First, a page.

Accounting will always be a part of every marketing activities or campaigns. With proper accounting, the movement of sales will be tracked, marketing activities will be financed prudently, and the funds will be allocated accordingly. These measures will ensure that the company’s marketing campaigns or activities will not have any adverse effects on its finances and overall operations. There exists a link between accounting and marketing. While the former evaluates the financial status of the enterprise, the latter uses the generated data in appropriating the finances that marketing managers will have to work on.
While businesses employ various accounting systems in monitoring their financial status, marketing managers utilize accounting metrics in making sure that the finances are properly allocated and are spent effectively and efficiently.
Before a marketing campaign starts, the marketing manager has to secure first the budget. He/She should be able to specify the gross revenue goals, breakeven goals, and market share goals first in order to determine the amount of money needed for the individual marketing activity.
Sales come after marketing. Its cycle starts with the marketing budget, which will determine the sales. The sales will determine the financing strategy, which will determine the marketing budget. From there on, the business cycle continues.
Nowadays, companies use metrics, indicators, or measurements in assessing or evaluating almost everything — from the company’s financial status to the marketability of their products or services. However, there is no definite accounting metric that will provide the data that marketing managers need to know regarding the appropriation of finances for a certain marketing campaign or activity. With that, a group of metrics is necessary in order to complete the whole picture while aiding the management in making critical decisions for the company.
The customer satisfaction metric is probably one of the most important parameters used by marketing managers. Generally, this metric is derived from researches carried out with a sample of customers. These people will be asked to give a quantitative feedback regarding their contentment and/or satisfaction on an array of elements related to their experience with the company.
The significance of this metric is that it will measure the efficacy of the marketing strategy of the company, as well as the quality of its product or service. With the customer satisfaction metric, marketing managers will know if the resources they allocated for a particular marketing campaign are worth spending for, or if they should allocate more funds for the marketing activity in order for it to be much more efficient.
- Return on Marketing Investment
The Return on Marketing Investment or ROMI is the metric used in quantifying the return on the company’s expenses on its marketing activities. ROMI will illustrate the earnings and expenditures incurred during the progression of the marketing activity.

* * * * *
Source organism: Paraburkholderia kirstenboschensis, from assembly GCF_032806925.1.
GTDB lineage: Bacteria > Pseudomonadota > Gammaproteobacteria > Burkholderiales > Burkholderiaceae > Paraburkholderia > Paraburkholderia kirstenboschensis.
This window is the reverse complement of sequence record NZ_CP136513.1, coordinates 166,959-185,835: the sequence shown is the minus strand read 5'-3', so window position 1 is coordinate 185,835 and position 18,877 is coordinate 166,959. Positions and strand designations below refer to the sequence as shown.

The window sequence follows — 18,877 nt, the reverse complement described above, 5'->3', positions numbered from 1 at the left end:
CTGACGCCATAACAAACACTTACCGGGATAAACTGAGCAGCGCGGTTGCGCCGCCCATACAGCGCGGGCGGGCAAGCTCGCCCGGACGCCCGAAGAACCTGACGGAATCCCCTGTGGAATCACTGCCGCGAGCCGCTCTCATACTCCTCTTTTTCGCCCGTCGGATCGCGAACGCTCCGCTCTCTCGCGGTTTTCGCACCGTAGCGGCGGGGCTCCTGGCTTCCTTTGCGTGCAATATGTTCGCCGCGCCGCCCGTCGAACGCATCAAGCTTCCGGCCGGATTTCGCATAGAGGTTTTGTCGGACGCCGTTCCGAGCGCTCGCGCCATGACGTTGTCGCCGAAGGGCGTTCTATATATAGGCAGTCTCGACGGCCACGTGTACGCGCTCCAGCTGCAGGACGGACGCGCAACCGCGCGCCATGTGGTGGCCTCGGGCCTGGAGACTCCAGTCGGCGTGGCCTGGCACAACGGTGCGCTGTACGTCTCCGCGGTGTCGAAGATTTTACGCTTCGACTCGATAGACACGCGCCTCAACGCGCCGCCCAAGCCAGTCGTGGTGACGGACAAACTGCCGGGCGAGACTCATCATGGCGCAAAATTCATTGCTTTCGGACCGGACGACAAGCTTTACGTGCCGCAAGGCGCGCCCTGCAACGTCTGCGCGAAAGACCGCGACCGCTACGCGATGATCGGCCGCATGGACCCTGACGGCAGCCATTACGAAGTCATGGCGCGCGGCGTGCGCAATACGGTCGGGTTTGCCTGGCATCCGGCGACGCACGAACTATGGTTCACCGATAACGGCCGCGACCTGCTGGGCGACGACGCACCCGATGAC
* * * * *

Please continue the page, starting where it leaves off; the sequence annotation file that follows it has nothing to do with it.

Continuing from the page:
According to the Canadian Marketing Association, ROMI is calculated through this formula:
ROMI = [(Incremental Revenue due to Marketing Activities * Gross Margin on those Revenues) — Costs of Marketing Activities] / Costs of Marketing Activities
Cost of Acquisition
The Cost of Acquisition metric encompasses all marketing activities-related expenses. This may include incentives, agency fees, and media costs.
To compute for the Cost of Acquisition,
Cost required in Acquiring a new Client or Sale / Quantity of Sales ascribed from the Marketing Activity
Customer Lifetime Value
The constant and costly spending through marketing activities aims to retain the customers of an enterprise, increase its sales, and build a relationship with the customers. In doing so, businesses measure their customers’ economic worth by using the Customer Lifetime Value (CLTV) metric. Also known as Customer Equity, CLTV can be calculated using the formula:
CLTV = Present Value of (Average Profit generated per annum * Number of Years) — Acquisition Cost
Disclosures in Financial Statements
According to Columbia Business School, the existing Generally Accepted Accounting Principles (GAAP) in the country, as described in Statement of Financial Accounting Standard (SFAS) No. 142, Goodwill and Other Intangible Assets, identifies the “costs of internally developing, maintaining, or resolving intangible assets, including goodwill, that are not specifically identifiable, that have indeterminate lives, or that are inherent in a continuing business and related to an entity as a whole” as incurred expenses. Therefore, marketing expenses can be tracked and are stated on the income statement under Selling, General, and Administrative Expenses. With regards to the cash flow statement, the marketing outlays are declared as operating cash outflows.
For marketing-related intangibles like brand names, trademarks, and advertising jingles, their fair values are estimated directly and are accounted based on supposed useful lives.